I suppose I find the repeated emphasis on how we look or how we present ourselves to the pro-choice side to be rather dull, wearying, and ultimately beside the point. Certainly, if there is some highly specific and non-essential tactic that we can prove has back-fired (like the signs outside the clinics), we should take that data into account. But when we’re talking about what we believe and why we believe it, there’s no reason to shove personhood arguments to the back of the bus, and plenty of reason not to. Frankly, most pro-choicers are going to laugh and scoff us out the door no matter what argument we choose to make. So why not just acknowledge that the argument from the child’s innocent personhood is far and away the best argument, in fact the only argument needed to show why abortion is wrong? Why not acknowledge that if you were ambivalent about abortion until you had a brain-wave about what it did to women (not to a baby) the problem was with you and not the argument? Certainly, God has granted us the natural light to see all the cracks in the mirror that this act of human sacrifice engenders. But the heart of it all is the human sacrifice.
I sometimes think that while some prolifers’ hearts are in the right place, what they really need is a good punch in the gut. Their sense of horror needs to be properly sharpened and refined to the point where they will never again use the words “thoughtful, reasonable” and “pro-choice” in the same sentence again. Herrington didn’t use that phrase, but I came across another article from that same outlet that did. This different author (also female) was castigating a trashy new reality show that plays a teen mom’s abortion for entertainment. While she rightly expressed disgust at the crass exhibitionism of the thing, she couldn’t resist making a point of saying that “pro-lifers and pro-choicers” could agree that the show was bad. After all, she intones with numbing naivete, pro-choicers believe abortion should be “safe, legal and rare.” (For Hillary Clinton told me so! Also, I need to look up the word “irony” in the dictionary!) Yes, she lectures, “thoughtful” people on both sides can acknowledge that abortion is a “weighty” issue, a “complicated” issue deserving “careful” treatment. With the minor difference that pro-choicers prescribe child murder as the treatment.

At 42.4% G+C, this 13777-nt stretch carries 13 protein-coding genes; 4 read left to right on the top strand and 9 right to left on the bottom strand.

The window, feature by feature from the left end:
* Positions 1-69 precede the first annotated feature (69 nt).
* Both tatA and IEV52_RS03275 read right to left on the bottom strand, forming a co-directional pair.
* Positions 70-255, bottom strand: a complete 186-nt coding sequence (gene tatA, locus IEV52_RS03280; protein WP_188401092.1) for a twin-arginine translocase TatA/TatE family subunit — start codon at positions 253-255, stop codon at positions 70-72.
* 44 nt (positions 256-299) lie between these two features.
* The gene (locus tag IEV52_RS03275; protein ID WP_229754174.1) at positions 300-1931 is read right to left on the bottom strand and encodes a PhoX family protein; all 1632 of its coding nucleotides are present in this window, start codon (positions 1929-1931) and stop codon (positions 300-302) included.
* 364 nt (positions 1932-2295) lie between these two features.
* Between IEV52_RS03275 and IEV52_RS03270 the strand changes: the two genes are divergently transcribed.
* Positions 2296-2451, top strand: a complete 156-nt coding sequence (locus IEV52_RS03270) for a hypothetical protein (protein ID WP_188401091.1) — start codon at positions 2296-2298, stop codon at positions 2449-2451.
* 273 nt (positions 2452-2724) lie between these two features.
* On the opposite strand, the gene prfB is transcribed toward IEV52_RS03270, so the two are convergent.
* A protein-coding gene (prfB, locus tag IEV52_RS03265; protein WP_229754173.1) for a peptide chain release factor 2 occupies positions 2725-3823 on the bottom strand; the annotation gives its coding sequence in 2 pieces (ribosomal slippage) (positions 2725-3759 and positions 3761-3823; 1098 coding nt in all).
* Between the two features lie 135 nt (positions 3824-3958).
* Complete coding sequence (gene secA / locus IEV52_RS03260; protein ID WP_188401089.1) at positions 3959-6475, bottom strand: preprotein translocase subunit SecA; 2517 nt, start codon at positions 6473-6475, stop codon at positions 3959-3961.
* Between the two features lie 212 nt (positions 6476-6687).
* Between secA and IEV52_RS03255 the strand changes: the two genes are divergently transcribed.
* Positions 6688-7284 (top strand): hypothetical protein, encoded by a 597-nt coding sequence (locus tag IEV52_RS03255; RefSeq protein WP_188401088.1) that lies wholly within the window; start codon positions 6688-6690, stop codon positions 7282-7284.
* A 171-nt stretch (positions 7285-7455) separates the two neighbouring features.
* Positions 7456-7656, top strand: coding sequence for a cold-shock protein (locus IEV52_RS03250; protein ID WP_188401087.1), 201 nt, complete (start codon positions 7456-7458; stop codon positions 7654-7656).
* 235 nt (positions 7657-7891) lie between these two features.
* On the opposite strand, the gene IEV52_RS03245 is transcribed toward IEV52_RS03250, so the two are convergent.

This can’t be over-emphasized. This can never be hammered home hard enough. The naked horror of what the pro-choicer is actually saying must be clearly defined and brought into the light. I wonder, if we simply replaced “abortion” with “infanticide,” would the article’s author suddenly have a different feeling about it?
In all our rhetoric about abortion, let us never concede to the pretentious nonsense of the word “complicated.” Let us not even concede as far as the word “tragedy.” Let us never concede that there can ever be a “thoughtful” way to advocate the taking of innocent life. And however deeply and widely we explore the consequences and causes of abortion, let the horror, the horror of newborn bloodshed be first in our hearts, first in our minds.